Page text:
Professor Sievert graduated from St. Bonaventure University in 1970, served four years as an Army officer and graduated from the University of Texas School of Law in 1977. He joined the US Department of Justice in 1983. After trying several major violent crime, corruption and fraud cases he was named a DOJ Senior Litigation Counsel, Chief of the Criminal Division of the Eastern District of Texas, Chief of the Austin Division of the Western District of Texas and DOJ Assistant Director in Charge of the evaluation of all of the nation's US Attorney's offices. In 1990 he was assigned to DOJ's National Security Working Group and as an International and National Security Coordinator for the Department as well as legal advisor to the Central Texas Counter Terrorism Working Group. As INSC he worked closely with the FBI and US intelligence agencies on both international and national security related cases, trained federal prosecutors, and has traveled to Kosovo, Qatar, Israel and England to teach foreign judges and prosecutors and investigate international and national security matters. He began teaching at the FBI Academy and US Department of Justice Advocacy Institute in 1985. In 2000 he took a leave of absence to teach National Security Law and Federal Criminal Law at the University of Texas School of Law and has continued teaching as an adjunct professor at UT Law. He has received several awards for his work including the Department of Justice Directors Award for Superior Performance on two occasions and awards from several government agencies. He has published two books, Cases and Materials on US Law and National Security (2000, third edition 2012) and Defense, Liberty and the Constitution (2005) as well as nine Law Review Articles on legal issues related to national security. At the Bush School Professor Sievert has continued to work with the intelligence community on various projects and served on the faculty curriculum, worklife and several search committees as well as Director of the Certificate in Advanced International Affairs.
Professor Sievert has played and coached football, basketball and softball but is still trying to understand golf. He is married to Marcia Gibbs Sievert and has three daughters and four grandchildren.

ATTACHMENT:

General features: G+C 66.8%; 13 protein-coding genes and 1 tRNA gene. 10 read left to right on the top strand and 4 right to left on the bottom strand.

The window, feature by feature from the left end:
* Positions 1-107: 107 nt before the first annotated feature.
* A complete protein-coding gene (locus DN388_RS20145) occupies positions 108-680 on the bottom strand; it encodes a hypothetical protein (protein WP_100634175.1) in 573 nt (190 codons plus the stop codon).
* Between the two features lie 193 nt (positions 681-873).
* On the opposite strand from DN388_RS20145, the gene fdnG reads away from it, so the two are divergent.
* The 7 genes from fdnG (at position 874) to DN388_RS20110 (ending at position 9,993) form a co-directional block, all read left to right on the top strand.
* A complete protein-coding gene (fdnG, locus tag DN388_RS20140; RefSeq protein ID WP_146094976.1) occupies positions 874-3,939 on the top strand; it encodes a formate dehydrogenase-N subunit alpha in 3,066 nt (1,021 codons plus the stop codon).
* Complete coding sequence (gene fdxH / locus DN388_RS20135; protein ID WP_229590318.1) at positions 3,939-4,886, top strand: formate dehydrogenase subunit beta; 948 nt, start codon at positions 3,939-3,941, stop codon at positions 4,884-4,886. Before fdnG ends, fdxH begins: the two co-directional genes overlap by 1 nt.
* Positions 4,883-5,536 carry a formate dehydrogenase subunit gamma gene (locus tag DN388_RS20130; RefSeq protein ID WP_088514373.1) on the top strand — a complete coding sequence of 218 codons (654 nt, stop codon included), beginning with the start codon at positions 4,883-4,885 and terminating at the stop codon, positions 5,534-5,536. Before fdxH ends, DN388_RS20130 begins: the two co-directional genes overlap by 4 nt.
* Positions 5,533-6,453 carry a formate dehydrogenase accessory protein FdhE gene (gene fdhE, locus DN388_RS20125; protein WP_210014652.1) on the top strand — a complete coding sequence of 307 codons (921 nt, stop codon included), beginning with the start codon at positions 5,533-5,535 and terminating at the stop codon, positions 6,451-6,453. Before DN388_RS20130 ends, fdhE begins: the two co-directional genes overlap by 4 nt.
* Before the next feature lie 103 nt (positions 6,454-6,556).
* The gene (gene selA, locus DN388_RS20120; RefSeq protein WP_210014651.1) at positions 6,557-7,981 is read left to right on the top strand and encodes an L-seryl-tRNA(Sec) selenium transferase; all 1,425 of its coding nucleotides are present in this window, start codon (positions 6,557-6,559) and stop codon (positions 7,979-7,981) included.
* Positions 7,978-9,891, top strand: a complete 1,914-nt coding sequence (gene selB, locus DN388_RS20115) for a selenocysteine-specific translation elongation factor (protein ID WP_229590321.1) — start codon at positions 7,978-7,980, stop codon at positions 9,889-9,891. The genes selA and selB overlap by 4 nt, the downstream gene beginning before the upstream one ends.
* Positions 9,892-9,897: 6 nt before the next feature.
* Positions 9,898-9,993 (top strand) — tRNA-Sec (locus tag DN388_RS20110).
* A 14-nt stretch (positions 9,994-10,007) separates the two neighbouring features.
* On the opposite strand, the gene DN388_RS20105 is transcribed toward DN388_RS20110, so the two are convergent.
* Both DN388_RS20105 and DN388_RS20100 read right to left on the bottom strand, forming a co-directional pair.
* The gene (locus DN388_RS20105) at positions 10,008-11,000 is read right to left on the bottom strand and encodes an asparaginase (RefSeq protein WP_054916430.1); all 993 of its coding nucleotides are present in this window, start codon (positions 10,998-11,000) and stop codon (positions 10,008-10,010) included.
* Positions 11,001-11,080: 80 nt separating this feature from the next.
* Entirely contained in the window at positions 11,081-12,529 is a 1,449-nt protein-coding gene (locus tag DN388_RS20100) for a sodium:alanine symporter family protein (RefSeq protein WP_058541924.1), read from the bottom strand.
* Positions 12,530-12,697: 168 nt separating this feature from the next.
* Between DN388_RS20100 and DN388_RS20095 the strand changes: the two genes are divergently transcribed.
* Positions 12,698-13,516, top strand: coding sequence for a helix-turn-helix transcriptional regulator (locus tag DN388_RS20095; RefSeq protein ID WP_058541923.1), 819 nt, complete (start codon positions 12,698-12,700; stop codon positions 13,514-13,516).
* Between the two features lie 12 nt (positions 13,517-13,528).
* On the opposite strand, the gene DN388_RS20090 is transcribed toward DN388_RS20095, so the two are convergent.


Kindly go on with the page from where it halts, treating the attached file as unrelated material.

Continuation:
Cases and materials on US Law and National Security (2000, 2006, and 2012)
Defense, Liberty and the Constitution (2005)
A Comparison of the US Foreign Intelligence Surveillance Act with the Law of Electronic Surveillance in Europe, American Journal of Criminal Law 2016
Time to Rewrite to Ill Conceived and Dangerous Foreign Intelligence Surveillance Act of 1978, National Security Law Journal 2014
Congress's Consistent Intent To Utilize Military Commissions In The War Against Al-Qaeda And Its Adoption Of Commission Rules That Fully Comply With Due Process, with Congressman Michael McCaul, St. Mary's Law Journal 2011
Working Towards An Enforceable Nuclear Non Proliferation Regime; Fordham International law Journal 2010
A New Perspective on National Security Law Policies During the Bush Administration and Their Implications for the Future; Constitutional in Conception, Problematic in Implementation, Rutgers Journal of Law and Public Policy, December 2009.
War on Terrorism or Global Law Enforcement Operation; Notre Dame Law Review 2007
Meeting the Twenty First Century Terrorist Threat Within the Scope of Twentieth Century Constitutional Law; Houston Law Review 2001
Campbell v. Clinton and the Continuing Attempt to Reassert Congress' Constitutional Authority to Initiate, or Prevent, War; Dickinson Law Review 2001
Patriot 2005-2007, Truth, Controversy and Consequences; Texas Review of Law and Politics 2007
A New Perspective the International Criminal Court; Why the Right Should Support the ICC and How the US Can Use It; University of Pittsburg Law Review 2007
Missile Guidance to China, Nuclear Technology to Libya, Air Defense to Iraq; Has the Time Arrived to Revamp Our Outdated and Ineffective Export Control Regime; Texas International Law Journal 2004